Not surprisingly, one reaction has been for people to leave the faith altogether – even priests leaving the priesthood.  A few weeks ago, one priest who had been pretty recognizable as a television commentator and author announced he was leaving the priesthood after almost 15 years of ministry. It’s always sad for me when that happens.  Having almost left the priesthood myself 13 years ago, I can relate to the space this man must have been in, and I don’t judge him or his decision.  But sadder still, for me, was seeing the widespread acclaim and support he got for his decision.  To me, I empathize with his struggle and support him in his search for peace, but seeing the general consensus of people congratulating him and calling his actions brave and even courageous – that was jarring for me, personally.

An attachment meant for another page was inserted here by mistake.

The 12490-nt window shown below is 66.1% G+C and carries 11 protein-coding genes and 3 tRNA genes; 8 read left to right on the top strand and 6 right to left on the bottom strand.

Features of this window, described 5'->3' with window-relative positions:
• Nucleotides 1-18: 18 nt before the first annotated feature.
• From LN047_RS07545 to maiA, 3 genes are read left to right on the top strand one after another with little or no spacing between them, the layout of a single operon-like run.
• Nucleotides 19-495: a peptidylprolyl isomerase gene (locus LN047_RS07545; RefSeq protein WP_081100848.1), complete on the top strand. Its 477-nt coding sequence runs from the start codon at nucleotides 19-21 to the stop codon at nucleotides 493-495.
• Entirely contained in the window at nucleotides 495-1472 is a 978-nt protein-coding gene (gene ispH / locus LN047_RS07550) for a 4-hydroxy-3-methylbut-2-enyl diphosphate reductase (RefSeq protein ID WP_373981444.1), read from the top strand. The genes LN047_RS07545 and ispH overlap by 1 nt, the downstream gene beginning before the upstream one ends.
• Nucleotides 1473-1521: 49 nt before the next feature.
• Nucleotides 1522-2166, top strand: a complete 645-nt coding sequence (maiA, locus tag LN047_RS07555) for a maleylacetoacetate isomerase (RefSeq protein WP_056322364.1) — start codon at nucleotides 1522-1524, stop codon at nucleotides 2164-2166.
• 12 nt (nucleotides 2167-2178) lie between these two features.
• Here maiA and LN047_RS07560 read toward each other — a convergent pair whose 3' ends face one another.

When I reflect on the monstrous behaviors of the abusers and of those who were accessories both during and after the fact – I can’t imagine that the people who did these things concerned themselves much with questions of eternal consequence, like if they only had a week to live.  Because if they had done that, they would have (rightly) worried about their own souls, and the souls of those they sought to destroy. When I think of the many people, lay and clergy, who’ve already left our church – so many of them have done so because they didn’t think they could find anything here that could possibly ‘counter balance’ the incredible evil they’ve witnessed (which, I believe, will be yet another thing the abusers will have to answer for). Some of those who’ve left can’t believe, don’t believe, aren’t sure if they could ever again believe anything that is said or done in this church, in this place that is supposed to speak to things of eternal significance.